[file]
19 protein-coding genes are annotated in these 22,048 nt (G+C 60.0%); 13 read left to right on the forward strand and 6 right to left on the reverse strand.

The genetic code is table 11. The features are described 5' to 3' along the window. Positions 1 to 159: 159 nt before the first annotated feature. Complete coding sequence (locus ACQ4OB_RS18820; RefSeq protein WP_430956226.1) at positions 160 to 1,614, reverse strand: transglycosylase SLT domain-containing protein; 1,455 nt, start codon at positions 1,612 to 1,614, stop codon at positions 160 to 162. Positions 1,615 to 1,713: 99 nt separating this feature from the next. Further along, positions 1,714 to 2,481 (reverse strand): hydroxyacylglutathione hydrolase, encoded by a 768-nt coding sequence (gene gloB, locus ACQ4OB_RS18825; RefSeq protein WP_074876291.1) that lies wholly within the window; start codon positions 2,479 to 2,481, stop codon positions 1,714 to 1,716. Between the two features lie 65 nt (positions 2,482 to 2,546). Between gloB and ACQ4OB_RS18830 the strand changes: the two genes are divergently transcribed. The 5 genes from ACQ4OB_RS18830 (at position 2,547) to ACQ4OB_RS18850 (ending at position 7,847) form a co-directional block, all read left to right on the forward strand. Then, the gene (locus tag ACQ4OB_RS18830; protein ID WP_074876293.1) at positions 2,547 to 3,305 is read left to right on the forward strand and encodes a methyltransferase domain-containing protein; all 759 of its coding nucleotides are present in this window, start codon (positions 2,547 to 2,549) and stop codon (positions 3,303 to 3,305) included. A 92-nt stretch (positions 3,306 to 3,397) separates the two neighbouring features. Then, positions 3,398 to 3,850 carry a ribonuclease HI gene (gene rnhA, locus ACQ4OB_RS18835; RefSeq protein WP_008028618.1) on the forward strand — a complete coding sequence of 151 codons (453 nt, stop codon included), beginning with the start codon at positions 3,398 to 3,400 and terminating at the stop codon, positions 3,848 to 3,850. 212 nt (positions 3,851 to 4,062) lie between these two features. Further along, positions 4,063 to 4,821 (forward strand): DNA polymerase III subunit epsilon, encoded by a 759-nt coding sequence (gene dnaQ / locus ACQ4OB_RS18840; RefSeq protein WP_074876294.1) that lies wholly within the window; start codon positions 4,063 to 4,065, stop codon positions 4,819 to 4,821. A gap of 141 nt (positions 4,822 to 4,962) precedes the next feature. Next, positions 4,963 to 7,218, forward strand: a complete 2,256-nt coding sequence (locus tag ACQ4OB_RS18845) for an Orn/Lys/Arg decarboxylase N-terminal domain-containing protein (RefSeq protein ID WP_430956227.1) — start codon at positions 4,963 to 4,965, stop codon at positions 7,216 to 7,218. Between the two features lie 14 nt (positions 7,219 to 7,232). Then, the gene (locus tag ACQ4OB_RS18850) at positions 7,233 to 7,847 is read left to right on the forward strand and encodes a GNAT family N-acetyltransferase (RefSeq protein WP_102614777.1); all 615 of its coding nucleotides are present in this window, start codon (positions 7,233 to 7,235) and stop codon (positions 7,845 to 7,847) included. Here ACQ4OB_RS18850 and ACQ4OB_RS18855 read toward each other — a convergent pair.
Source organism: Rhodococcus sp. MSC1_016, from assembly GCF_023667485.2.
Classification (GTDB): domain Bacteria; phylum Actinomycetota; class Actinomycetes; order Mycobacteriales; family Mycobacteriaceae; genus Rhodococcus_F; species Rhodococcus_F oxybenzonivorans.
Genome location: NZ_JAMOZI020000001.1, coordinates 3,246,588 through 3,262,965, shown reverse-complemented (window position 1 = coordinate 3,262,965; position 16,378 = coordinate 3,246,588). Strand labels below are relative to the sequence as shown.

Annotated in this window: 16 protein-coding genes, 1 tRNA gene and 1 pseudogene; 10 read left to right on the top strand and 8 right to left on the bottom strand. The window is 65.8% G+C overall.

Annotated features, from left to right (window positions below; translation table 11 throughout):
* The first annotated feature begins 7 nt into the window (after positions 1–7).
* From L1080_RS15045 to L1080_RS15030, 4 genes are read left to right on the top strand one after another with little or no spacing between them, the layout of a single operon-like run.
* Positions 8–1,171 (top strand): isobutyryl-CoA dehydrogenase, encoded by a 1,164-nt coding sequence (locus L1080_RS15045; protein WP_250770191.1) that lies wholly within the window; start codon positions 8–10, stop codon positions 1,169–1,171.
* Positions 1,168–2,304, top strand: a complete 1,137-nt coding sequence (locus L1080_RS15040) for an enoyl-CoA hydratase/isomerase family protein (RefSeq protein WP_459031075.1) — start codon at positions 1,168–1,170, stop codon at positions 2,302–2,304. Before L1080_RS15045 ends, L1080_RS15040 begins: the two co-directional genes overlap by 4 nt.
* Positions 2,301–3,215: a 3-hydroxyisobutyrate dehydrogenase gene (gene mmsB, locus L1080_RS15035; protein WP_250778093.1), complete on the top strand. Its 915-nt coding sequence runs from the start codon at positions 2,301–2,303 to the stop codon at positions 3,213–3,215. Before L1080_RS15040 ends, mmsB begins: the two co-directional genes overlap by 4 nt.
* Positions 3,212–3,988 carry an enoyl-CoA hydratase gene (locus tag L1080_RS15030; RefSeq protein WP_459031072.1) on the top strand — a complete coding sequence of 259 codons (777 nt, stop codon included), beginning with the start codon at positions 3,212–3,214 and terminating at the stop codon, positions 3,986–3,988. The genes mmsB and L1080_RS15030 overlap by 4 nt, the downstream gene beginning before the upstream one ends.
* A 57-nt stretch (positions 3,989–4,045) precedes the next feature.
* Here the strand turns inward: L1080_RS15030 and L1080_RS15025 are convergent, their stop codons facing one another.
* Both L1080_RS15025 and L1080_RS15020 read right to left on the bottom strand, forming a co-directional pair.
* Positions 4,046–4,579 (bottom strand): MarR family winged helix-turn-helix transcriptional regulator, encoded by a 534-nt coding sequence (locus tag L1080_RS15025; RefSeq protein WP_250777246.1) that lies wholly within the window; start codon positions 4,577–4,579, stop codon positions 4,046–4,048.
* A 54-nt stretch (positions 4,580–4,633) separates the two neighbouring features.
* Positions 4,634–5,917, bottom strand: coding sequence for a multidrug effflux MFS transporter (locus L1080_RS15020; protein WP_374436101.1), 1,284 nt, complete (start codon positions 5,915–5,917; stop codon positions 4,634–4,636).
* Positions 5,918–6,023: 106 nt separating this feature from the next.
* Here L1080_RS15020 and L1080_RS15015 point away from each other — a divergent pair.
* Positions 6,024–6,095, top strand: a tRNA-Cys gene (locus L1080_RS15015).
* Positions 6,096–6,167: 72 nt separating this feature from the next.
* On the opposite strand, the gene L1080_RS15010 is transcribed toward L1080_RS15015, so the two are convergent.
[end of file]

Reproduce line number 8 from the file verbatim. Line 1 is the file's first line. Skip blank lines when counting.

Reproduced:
* The first annotated feature begins 7 nt into the window (after positions 1–7).